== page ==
Children need to learn from real life, in real ways, not just copy what is suggested by their own culture!

When fully under their own steam as travellers, children can become heroes! They can invent their own action movie and their own fairy-tale, and experience self-respect as valuable and competent members of various groups rather than just by “their” culture alone! Respected children make competent life choices! They are authors of their actions and their mental and emotional development. They know active discipline, because they are not passively “disciplined”. They keep their dignity!

Parent and child can then become a team where everybody learns and grows, not just the child.

Excerpt:

The most effective way to parent a child lies not in any fanciful psychology or brilliant strategy, but in delegation, particularly in delegating to the wisdom of Nature! We simply can and do not know what children really need to evolve optimally towards all they can become, and we do not have the mental artillery needed to address those hidden potentials we mostly do not even suspect exist. Only Nature does! Completely! Some scientists may still see the existence of animals and plants as the result of coincidental, unconnected evolution of separate species, and as unrelated to human brain-development. This betrays a surprising lack of insight, shared still by many educational psychologists, which prevents most parents from making optimal use of what Nature, and particularly animals, could do for their kid.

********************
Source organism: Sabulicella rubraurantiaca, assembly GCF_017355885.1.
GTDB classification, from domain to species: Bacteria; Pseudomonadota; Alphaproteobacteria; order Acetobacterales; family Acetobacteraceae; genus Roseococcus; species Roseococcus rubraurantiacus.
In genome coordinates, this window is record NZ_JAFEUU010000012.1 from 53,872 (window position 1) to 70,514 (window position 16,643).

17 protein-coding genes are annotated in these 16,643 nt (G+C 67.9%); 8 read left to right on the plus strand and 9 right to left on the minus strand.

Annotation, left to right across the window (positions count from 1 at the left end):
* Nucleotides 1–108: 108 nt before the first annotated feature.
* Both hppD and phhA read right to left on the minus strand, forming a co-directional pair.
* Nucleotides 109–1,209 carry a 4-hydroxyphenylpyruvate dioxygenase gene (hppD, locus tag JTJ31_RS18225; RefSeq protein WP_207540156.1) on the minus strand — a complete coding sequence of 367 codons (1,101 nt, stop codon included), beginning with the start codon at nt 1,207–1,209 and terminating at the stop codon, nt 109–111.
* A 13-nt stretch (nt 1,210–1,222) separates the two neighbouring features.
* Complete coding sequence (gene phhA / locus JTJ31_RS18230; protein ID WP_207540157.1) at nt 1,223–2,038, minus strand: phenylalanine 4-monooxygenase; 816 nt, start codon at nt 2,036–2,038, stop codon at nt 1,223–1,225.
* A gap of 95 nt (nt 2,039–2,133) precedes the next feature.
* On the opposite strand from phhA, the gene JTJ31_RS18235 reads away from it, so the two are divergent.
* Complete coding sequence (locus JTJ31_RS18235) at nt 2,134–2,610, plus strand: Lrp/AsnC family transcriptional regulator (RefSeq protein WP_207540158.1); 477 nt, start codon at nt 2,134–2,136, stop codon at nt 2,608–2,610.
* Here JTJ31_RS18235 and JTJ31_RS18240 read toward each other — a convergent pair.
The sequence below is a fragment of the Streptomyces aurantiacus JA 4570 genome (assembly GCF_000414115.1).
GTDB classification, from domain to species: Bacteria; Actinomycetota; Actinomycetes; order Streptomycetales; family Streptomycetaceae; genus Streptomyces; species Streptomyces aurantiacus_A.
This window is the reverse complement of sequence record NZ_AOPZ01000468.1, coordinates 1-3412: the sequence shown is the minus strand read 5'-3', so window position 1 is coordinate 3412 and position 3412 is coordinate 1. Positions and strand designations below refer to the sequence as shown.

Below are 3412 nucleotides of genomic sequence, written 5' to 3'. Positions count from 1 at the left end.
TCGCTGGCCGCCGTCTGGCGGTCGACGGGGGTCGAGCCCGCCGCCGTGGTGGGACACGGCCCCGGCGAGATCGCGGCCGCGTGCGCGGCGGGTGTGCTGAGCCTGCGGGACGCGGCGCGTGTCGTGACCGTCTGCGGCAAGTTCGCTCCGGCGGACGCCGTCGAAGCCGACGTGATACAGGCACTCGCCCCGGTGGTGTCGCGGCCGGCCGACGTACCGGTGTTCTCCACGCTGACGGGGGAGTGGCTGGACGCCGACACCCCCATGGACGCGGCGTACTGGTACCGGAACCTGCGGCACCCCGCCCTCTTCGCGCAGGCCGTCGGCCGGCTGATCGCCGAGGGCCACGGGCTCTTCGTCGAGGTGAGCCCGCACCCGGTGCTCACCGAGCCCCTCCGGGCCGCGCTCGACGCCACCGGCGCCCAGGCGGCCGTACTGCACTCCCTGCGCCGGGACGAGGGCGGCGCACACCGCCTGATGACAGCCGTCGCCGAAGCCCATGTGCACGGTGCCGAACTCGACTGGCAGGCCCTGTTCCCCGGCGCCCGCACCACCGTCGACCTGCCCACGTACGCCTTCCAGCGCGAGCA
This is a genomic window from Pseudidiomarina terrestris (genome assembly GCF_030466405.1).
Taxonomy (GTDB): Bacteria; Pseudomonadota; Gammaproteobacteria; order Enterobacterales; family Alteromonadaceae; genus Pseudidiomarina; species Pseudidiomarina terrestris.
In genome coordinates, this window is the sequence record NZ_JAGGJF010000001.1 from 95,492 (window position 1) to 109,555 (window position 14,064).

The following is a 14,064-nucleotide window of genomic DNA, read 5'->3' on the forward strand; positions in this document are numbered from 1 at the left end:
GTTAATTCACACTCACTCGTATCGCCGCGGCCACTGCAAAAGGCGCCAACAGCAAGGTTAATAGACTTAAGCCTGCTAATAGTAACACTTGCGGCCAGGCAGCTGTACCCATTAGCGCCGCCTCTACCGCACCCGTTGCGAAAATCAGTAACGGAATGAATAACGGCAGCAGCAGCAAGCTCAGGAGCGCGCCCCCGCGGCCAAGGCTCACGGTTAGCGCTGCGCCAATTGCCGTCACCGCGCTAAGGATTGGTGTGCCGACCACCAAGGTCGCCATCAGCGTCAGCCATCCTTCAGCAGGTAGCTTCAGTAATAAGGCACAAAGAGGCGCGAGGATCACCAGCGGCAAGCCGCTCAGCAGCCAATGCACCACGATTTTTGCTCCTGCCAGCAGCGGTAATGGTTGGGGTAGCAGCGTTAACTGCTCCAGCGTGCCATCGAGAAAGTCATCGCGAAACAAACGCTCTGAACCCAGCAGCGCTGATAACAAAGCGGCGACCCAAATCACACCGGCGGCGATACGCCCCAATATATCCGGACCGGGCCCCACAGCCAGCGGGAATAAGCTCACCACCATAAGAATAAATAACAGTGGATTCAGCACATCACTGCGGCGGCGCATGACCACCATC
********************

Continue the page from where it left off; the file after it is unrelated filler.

I used to define intelligence as the ability to solve problems, which would probably make the ants of the Philippines the most highly intelligent life-form on this planet. Just try this: Buy your kids a mars bar and tell them to protect it from ants for 3 days before eating it! Watch the ants overcome every trick and manoeuvre your kid can possibly come up with around a nipa-hut! Watch the ensuing duel of wits unfold and prepare to be amazed at just how creative ants are and at how far they can stretch your kid’s creativity while motivating the hell out of her! First, your kids may try a few well-knotted plastic bags all inside each other. The ants bite straight through without losing much speed. Then they might, confidently still, tie the bag to fishing-line dangling from the ceiling. The ants recognize this as a pretty highway through heaven and have a road built up the walls and across the ceiling and down along the fishing line in no time! The kids then put the sweets on a plate into the ashes of the cold fireplace. The ants find a stick they put in place like a bridge, and cross over! Small dish inside large dish filled with water! The ants climb on top of each other until the living tower leans over and falls as a draw-bridge across the gap between the dishes! The rest cross the living bridge! There is no end to the problem-solving ability of ants, and for a clever kid to compete with a hive on equal ground is usually humiliating at first but always extremely rewarding in terms of humility and true understanding of the world.